I’ve been waiting to write this post for over a year….  Progress Report on Kate Atkinson’s Life After Life

life after life cover

I preordered this book on amazon.com months before it came out.  I have been a loyal reader of Kate Atkinson’s books for close to fifteen years.  I have pre-ordered her books on amazon for probably thirteen years.  Lately, she’s been writing literary mysteries with the lovable retired police constable turned private detective Jackson Brodie at the head.  Her earlier books were much less main-stream, and by that I mean they were a bit weird.  Life After Life is, to me, a book more true to her earlier work, but one that has been much more successful because of her Jackson Brodie books.

The protagonist of Life After Life is Ursula Todd, a woman born at the dawn of the twentieth century: 11 February 1910.  She is destined to live her life over and over again, much like Bill Murray in Groundhog Day, until she gets it right.  I’m on page 251, and so far darkness has fallen on Ursula no fewer than eleven times.  The first time, she dies as she is born—her umbilical cord is wrapped around her neck, the doctor is hung up in a snow storm, and he doesn’t get there in time to save her.  She drowns in the ocean once.  She falls off the roof once.  She dies in the influenza epidemic three times.   She is murdered once.  I’m obviously leaving out some deaths; I don’t want to do spoilers just yet.  Each life she lives, she survives a bit longer, and comes to realize that she needs to listen to these feelings of dread she gets because it usually means something bad is about to happen to her, or someone she loves.  She is deemed a bit of an eccentric by her family and learns to conceal her “premonitions” as she goes along.

Ursula Todd has a loving family: her parents, Hugh and Sylvie (there’s more to Sylvie than meets the eye, and I’m hoping that we figure out what before the end); her older sister, Pamela; her older brother, Maurice (though no one really likes him much); and her younger brothers, Teddy and Jimmy.  There are also a couple of servants, Mrs. Glover the cook, and Bridget the maid.  Hugh also has a ne’er do well sister named Izzie who flits in and out and seems to always be around when Ursula needs help of a desperate nature.  Atkinson has done a good job thus far of creating well-rounded characters to surround Ursula.  I feel like I know them pretty well, which is no small task in a book of this nature.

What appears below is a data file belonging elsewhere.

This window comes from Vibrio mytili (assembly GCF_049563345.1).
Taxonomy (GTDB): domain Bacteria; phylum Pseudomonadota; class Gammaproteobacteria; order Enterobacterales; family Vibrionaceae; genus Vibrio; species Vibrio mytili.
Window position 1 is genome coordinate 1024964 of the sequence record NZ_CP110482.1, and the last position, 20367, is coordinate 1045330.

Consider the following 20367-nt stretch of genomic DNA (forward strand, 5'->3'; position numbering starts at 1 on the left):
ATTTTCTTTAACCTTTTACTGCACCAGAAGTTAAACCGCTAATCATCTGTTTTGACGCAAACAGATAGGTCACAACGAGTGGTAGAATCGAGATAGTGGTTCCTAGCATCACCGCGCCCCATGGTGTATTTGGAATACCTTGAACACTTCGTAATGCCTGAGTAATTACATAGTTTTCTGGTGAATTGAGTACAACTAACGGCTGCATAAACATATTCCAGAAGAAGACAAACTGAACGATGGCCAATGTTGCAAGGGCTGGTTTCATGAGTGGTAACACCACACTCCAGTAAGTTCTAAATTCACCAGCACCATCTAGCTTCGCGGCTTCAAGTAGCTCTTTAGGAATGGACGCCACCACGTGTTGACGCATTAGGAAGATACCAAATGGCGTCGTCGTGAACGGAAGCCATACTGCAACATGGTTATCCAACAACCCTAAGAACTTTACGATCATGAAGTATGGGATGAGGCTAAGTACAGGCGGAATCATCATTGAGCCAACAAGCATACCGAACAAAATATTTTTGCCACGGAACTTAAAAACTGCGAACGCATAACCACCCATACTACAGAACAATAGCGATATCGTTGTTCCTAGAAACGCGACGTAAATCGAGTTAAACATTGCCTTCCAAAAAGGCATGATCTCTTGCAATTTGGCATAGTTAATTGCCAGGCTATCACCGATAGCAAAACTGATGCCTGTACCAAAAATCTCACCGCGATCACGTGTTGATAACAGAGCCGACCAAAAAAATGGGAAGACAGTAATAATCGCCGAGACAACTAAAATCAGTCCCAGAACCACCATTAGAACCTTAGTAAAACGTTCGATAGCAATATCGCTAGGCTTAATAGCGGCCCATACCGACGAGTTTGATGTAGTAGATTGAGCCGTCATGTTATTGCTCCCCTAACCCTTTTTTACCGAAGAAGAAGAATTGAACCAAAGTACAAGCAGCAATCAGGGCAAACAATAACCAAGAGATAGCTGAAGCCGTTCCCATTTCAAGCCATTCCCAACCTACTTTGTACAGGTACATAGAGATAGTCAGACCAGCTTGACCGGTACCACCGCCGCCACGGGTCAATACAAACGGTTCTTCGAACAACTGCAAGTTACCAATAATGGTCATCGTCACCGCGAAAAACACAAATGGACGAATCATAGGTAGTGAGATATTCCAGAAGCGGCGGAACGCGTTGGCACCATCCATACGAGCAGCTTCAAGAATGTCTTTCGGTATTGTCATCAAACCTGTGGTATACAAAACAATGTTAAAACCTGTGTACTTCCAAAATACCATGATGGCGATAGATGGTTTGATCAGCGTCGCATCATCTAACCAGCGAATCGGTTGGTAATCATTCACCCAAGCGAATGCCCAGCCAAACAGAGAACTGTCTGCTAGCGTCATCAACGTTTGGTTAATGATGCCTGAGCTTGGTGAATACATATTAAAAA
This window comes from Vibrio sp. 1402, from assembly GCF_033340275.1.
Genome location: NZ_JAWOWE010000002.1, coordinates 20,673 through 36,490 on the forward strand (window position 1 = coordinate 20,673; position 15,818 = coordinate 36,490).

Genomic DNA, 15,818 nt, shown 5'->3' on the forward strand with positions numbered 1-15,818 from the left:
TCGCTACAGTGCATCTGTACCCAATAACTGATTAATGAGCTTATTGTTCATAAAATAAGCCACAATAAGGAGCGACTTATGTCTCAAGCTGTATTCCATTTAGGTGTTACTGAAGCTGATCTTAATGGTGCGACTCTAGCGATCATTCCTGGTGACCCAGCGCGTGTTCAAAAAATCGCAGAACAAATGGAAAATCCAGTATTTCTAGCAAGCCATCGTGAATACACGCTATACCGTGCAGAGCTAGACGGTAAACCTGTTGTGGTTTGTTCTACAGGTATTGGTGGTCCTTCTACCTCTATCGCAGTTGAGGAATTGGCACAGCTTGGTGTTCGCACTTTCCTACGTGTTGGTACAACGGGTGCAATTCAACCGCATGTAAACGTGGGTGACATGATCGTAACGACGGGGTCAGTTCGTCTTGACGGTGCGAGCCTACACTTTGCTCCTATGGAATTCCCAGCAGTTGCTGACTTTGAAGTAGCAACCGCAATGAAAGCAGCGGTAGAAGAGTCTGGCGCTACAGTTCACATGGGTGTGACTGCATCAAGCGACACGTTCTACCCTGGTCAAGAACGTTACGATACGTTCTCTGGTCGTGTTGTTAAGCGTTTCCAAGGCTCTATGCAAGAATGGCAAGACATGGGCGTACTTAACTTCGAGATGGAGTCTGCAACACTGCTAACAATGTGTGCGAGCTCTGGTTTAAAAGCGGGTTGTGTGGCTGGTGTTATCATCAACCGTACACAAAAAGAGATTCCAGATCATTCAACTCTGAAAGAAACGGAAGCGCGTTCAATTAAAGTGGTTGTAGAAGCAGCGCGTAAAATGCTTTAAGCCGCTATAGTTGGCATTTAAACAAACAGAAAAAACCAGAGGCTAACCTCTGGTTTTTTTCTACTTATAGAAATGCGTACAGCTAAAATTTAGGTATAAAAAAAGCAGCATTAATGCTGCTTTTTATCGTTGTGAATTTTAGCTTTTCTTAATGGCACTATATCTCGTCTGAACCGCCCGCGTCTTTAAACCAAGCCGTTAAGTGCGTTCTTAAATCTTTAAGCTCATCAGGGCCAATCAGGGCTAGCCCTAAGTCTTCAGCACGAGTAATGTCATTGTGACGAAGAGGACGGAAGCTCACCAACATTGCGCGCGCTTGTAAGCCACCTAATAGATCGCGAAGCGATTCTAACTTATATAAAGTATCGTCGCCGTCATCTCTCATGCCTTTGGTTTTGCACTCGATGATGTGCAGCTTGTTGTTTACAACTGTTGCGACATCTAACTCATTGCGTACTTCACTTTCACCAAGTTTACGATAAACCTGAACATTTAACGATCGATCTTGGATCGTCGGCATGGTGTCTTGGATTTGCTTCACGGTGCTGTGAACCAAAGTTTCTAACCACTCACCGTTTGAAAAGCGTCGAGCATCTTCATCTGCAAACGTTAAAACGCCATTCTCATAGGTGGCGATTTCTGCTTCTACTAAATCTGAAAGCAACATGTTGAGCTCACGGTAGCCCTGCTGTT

Life After Life is also moving pretty quickly, which everyone knows is a plus for me, especially since I still need to read my Numbers Challenge book for July.  But I didn’t want to put off this book any more.  I have been very tempted to line-jump it a few times over the past fifteen months, but I resisted the urge, though I couldn’t tell you why.  It was especially difficult during Tournament of Books season back in March because it went the distance to the final, though reviews were mixed there.  It advanced more because the judges disliked it less than the other books it was up against than on its own merits.

I don’t have any major complaints as of yet, though I will admit that at the almost halfway point I am getting to be able to predict how Ursula is going to die next, and what else is going to change as a repercussion of her dying or not dying.  This book is not quite as well-structured at The Luminaries, but I could see how people who dislike structure would dislike this book on principle.

Anyway.  Quite enjoying so far, am excited to see how else Ursula dies in the next half of the book, and isn’t the cover beautiful?  Now I’ve got to exercise off some of the delicious food I ate while on my Lake Tahoe adventure with Bethany.

Here are a couple of my pictures from our adventure: a couple views of Lake Tahoe and a close-up of the name of the stage the Tahoe Shakespeare Company uses.





This entry was posted in Authors, Fiction - general, Fiction - Historical, Fiction - literary, Kate Atkinson, Reviews by Jill. Bookmark the permalink.

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